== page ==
The Geomancer


The Politics of Fantasy and Books You Read Twice

Author James Enge, whose Blood of Ambrosecomes out from Pyr this coming Spring, guest-blogs at Deep Genre.

Here's a sample:
Fantasy is most effective when it acts through symbols that rest pretty deep in the awareness (or beneath the awareness, if you buy into the whole subconscious thing). At the center of every adult’s emotional life is a struggle for autonomy that occurs in adolescence. One may be struggling against well-meaning (or not so well-meaning) caregivers who are reluctant to surrender their authority. One may be raised in perfect environment that encourages autonomy and self-responsibility, but one still has to go out and face the world, make one’s place in it. Somehow, this is part of everyone’s story.

Why do so many fantasies involve young sons of widows who grow up to kill the monster, defeat the king, marry the princess and rule the kingdom happily ever after? Some point out that these stories are very old; this is true, but it’s just begging the question. A story appeals to audiences because it speaks to them emotionally. Why does this story appeal to modern audiences or ancient ones?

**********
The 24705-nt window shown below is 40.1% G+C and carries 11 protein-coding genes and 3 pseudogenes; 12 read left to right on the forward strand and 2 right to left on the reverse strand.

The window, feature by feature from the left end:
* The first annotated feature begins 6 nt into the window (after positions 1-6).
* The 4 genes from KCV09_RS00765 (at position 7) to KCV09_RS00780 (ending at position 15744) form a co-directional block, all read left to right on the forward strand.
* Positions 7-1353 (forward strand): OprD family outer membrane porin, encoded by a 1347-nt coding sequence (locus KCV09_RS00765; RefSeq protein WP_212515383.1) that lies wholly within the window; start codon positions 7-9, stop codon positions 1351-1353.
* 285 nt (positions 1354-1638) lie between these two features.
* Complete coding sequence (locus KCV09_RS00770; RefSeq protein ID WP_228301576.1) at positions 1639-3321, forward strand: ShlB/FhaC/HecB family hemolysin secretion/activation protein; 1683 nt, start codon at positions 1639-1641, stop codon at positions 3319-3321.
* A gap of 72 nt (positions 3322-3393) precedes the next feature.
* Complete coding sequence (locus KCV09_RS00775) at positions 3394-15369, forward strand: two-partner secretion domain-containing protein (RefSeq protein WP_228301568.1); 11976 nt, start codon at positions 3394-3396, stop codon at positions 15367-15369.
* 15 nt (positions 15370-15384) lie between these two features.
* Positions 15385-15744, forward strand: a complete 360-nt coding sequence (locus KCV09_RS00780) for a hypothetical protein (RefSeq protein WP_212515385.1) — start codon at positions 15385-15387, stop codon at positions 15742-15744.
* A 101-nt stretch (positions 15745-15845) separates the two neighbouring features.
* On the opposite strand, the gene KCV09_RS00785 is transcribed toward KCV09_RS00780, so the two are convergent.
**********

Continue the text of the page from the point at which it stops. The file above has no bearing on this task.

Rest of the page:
It appeals to them because it’s a symbolic representation of the struggle for autonomy that everybody engages in. The kingdom isn’t necessarily a kingdom; it’s just a life where you get to decide what happens. The princess isn’t a princess; she’s the hot checkout lady at the grocery store or maybe the likeable mechanic at the gas station, depending on how you roll. In fact, the hero may be a daughter, more like Atalanta or Camilla, nowadays: the dynamic of the story is essentially unchanged. The story has a wide appeal because its symbols are wired into emotional hot-buttons that are part of everybody’s life.

Meanwhile, Yours Truly is one of several authors to partake of SFSignal's latest Mind Meld. This one asks, "Which speculative fiction books are worth reading twice? Why?" Answers are from Louise Marley, Cheryl Morgan, James E. Gunn, Gardner Dozois, Sarah Langan, Abigail Nussbaum, Anna Genoese, Scott Edelman, Jo Graham, and Dominic Green. Not surprisingly Dune, Lord of the Rings, and Mists of Avalon appear several times across everyone's lists. And Cheryl Morgan sums up the problems of rereading nicely:
I have too many books. Probably more books that I will be able to read in the rest of my allotted span as a living human (though I entertain hopes of being uploaded in some way or another). In order to read a book for a second time, therefore, I have to make a conscious decision not to read a book that I haven't yet read. That's a hard thing to do.

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